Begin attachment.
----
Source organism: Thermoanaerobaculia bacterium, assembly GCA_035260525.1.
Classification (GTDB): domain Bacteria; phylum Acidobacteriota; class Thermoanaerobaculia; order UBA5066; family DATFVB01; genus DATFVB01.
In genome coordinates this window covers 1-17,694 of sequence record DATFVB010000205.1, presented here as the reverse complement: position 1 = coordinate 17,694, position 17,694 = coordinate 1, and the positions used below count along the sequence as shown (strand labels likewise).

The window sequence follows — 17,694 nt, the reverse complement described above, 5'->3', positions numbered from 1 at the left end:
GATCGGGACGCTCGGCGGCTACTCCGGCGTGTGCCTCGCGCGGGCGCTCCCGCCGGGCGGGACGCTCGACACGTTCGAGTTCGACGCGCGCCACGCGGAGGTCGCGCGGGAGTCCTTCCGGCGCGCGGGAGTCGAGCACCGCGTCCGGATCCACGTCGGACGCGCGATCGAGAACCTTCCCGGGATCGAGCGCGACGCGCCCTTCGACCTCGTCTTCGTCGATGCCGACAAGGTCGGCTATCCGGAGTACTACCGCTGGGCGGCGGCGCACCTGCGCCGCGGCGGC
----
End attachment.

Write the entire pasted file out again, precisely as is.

Source organism: Thermoanaerobaculia bacterium, assembly GCA_035260525.1.
Classification (GTDB): domain Bacteria; phylum Acidobacteriota; class Thermoanaerobaculia; order UBA5066; family DATFVB01; genus DATFVB01.
In genome coordinates this window covers 1-17,694 of sequence record DATFVB010000205.1, presented here as the reverse complement: position 1 = coordinate 17,694, position 17,694 = coordinate 1, and the positions used below count along the sequence as shown (strand labels likewise).

The window sequence follows — 17,694 nt, the reverse complement described above, 5'->3', positions numbered from 1 at the left end:
GATCGGGACGCTCGGCGGCTACTCCGGCGTGTGCCTCGCGCGGGCGCTCCCGCCGGGCGGGACGCTCGACACGTTCGAGTTCGACGCGCGCCACGCGGAGGTCGCGCGGGAGTCCTTCCGGCGCGCGGGAGTCGAGCACCGCGTCCGGATCCACGTCGGACGCGCGATCGAGAACCTTCCCGGGATCGAGCGCGACGCGCCCTTCGACCTCGTCTTCGTCGATGCCGACAAGGTCGGCTATCCGGAGTACTACCGCTGGGCGGCGGCGCACCTGCGCCGCGGCGGC